On the third day, we meandered without haste south down through Malibu and Santa Monica back into Los Angeles down the Pacific Coast Highway, with the hills and mountains to the east and the vastness of the ocean to our west with frequent stops along the way. One striking feature of our stay in Oxnard were the miles of fields and orchards of oranges, lemons and avocadoes. The fields were full of vegetables and flowers that are sold at florists and supermarkets throughout the country. Nothing quite matches a lemon or orange picked daily locally. New England has no answer to those, except to cede this ground and come up with its own Macintoshes and Red Delicious pretenders.

The fields were also full of migrant workers. Hundreds and hundreds of them. Without them, America would be impoverished, and not just for lack of fresh produce. At one of the local churches in Oxnard, the Ash Wednesday services were scheduled at 5, 5:30, 6, 6:30 and 7 AM for the workers to be able to attend. This striking reminder of the universality of the Church resonates still. What a marvelous, warm and friendly people live here to bless us all.

A final memory is the crazed drivers of the eight and ten lane suicide runs called freeways. A moment’s hesitation while a stranger tries to figure out a lane change or turn earns an instant amplified horn ten inches off the rear bumper, or a ninety mile an hour Porsche passing on the right like it was Le Mans. I know New England drivers, especially in Boston, can be rude, but Bostonians can be generally abrupt and impatient on or off the road, so this is not a disappointment when they revert to type on Commonwealth Avenue. Californians are replete with smiles and polite friendly replies and pleasantries, but get them into their automobiles, and they reveal themselves as sociopaths.

Just kidding, Marty.  Sort of.

“Americans will put up with anything, as long as it doesn’t block traffic.”  Dan Rather

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Second Half

“Love unlocks doors and open windows that weren’t even there before.” Mignon McLaughlin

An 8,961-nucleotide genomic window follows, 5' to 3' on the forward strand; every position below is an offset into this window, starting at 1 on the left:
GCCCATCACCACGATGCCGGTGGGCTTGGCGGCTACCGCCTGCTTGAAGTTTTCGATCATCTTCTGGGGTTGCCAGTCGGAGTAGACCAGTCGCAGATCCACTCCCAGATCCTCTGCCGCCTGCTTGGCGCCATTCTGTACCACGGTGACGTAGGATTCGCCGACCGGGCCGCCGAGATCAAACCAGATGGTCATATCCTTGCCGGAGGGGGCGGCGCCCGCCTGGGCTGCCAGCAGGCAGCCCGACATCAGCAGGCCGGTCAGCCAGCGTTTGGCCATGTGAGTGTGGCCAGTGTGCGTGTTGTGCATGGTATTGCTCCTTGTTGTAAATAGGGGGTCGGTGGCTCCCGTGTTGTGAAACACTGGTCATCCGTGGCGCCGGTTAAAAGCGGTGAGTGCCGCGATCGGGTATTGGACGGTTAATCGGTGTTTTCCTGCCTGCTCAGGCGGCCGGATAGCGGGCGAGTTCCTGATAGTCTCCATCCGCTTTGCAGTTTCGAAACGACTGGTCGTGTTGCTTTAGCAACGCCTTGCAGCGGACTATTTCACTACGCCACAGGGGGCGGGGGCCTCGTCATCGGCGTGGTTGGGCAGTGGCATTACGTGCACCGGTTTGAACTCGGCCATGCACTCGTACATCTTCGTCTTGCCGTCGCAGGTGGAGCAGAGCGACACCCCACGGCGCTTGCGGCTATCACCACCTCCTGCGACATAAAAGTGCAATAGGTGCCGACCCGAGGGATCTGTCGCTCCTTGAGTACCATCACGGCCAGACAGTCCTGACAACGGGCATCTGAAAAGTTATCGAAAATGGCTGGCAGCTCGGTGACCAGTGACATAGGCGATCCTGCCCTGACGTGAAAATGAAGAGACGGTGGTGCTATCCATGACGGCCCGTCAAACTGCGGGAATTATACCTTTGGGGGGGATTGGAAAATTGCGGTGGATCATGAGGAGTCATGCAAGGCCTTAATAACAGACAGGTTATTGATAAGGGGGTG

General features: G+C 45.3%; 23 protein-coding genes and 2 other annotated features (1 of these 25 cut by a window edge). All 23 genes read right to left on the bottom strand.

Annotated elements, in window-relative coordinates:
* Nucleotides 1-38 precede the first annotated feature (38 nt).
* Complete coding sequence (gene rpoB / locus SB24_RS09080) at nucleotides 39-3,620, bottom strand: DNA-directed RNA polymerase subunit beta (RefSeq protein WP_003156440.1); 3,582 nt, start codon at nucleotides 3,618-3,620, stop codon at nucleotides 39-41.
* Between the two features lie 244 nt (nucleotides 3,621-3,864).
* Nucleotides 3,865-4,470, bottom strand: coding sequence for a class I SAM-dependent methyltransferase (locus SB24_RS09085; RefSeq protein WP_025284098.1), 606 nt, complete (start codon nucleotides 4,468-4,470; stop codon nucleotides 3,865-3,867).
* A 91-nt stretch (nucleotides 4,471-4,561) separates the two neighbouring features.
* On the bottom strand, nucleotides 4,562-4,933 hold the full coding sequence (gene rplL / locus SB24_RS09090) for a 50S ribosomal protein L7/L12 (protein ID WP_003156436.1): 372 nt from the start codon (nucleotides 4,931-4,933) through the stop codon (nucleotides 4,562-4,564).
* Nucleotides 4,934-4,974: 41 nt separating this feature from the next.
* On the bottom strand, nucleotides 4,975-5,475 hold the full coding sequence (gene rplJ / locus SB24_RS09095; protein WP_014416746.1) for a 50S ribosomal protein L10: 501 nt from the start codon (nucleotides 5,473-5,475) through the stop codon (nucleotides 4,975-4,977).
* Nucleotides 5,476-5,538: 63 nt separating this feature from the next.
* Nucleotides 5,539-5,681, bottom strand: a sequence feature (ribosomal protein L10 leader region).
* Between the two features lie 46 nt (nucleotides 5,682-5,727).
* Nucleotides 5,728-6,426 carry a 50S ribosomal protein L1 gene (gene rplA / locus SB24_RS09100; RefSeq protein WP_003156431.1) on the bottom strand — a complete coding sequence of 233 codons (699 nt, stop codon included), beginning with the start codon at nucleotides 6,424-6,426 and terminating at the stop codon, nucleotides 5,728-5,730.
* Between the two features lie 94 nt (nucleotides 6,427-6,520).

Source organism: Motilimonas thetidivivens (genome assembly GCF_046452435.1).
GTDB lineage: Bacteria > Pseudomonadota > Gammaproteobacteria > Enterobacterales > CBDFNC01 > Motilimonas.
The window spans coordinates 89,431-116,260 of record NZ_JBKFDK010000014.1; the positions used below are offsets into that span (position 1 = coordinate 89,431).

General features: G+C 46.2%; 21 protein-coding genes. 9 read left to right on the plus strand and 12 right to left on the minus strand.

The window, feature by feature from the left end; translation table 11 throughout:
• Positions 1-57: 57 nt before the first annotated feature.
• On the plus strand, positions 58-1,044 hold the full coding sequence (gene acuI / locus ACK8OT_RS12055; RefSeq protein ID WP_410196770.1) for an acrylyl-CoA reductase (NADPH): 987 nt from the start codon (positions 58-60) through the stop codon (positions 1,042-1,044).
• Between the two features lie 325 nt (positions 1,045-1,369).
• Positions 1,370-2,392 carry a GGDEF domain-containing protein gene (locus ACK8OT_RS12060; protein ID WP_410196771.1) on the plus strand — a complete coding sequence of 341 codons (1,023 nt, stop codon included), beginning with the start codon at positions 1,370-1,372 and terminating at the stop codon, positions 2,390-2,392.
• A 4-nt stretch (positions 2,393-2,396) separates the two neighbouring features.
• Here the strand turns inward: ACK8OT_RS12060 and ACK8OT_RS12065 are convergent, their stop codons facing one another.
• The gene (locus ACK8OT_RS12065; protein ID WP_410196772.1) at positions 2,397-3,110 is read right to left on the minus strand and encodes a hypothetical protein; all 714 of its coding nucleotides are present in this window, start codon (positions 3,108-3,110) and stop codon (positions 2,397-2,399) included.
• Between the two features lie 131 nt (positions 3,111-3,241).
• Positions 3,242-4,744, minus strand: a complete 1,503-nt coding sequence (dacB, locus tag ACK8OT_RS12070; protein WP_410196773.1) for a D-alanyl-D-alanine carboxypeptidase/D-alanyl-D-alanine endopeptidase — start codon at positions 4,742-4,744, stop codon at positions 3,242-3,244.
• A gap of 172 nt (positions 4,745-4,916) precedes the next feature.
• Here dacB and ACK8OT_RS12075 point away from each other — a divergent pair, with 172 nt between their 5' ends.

We celebrated our fifty first wedding anniversary this week with a long walk on Sachuest Point and a stylish feast at one of our favorite restaurants, West Main Pizza. Our friend, Father Joe McKenna, who lives in Portland, Maine, sent a story a couple of months ago about an Irish couple from Rumford who celebrated their fiftieth wedding anniversary. Because this milestone is reached far less frequently than with earlier generations, the local paper sent a stringer to do a Saturday feature story on the event. The reporter thought that it might work best if she softened the interview with the husband with some easy questions to start. “What did you do to celebrate your twenty fifth anniversary?” she asked. “Well,” said the earnest gentleman, “I took her to Dublin.” “Wow,” said the reporter, “how are you going to top that? What are you going to do for your fiftieth?” “I’m going to pick her up,” said he.

I’m not suggesting that to live fifty years together requires a twenty-five-year respite. On past anniversaries, I have posted about my beautiful wife[i]. This time, I’ll write a bit about our relationship, and what I’ve learned along the way. As with all shared loves, while different in the specifics, the topography is common in most long-term marriages. We enjoy quiet times and talks together and many of the same activities:  walks or bike rides on pretty trails, reading and discussing each other’s current books and articles, going to new places and revisiting old ones. Our entertainment needs are for the most part simple and modest, our favorites are free or inexpensive. A visit to a park, a beach, a museum or a library delights us both. A warm, welcoming, modest home with a good roof, a woodstove and working plumbing is fine with us. We laugh and hug.  A lot.

Our biggest extravagance is travel occasionally and live theater. We like pub food and short order cooks at funky breakfast places. We like the same people almost invariably. Our shared faith is central to our daily lives. The four children we conceived in love and raised together, along with the five grandchildren (so far) are, after our faith and our marriage, our most precious gifts. Reading and learning new things are important to us; each of us finishes at least two or three books a month, many times more than that. History, faith, philosophy, politics, art, humanities, biographies and cultural trends among our favorite topics. We enjoy the same kind of music, albeit eclectic, classical concert music, Italian opera, bluegrass, jazz, occasionally some country and old-time rock and roll. From Bob Dylan, Willy Nelson, Lyle Lovett, Doc Watson and Nitty Gritty Dirtband to Mozart, Bach, Chopin and Verdi, Chuck Berry, John Lee Hooker and Little Richard to Miles Davis, Keith Jarrett and Art Pepper.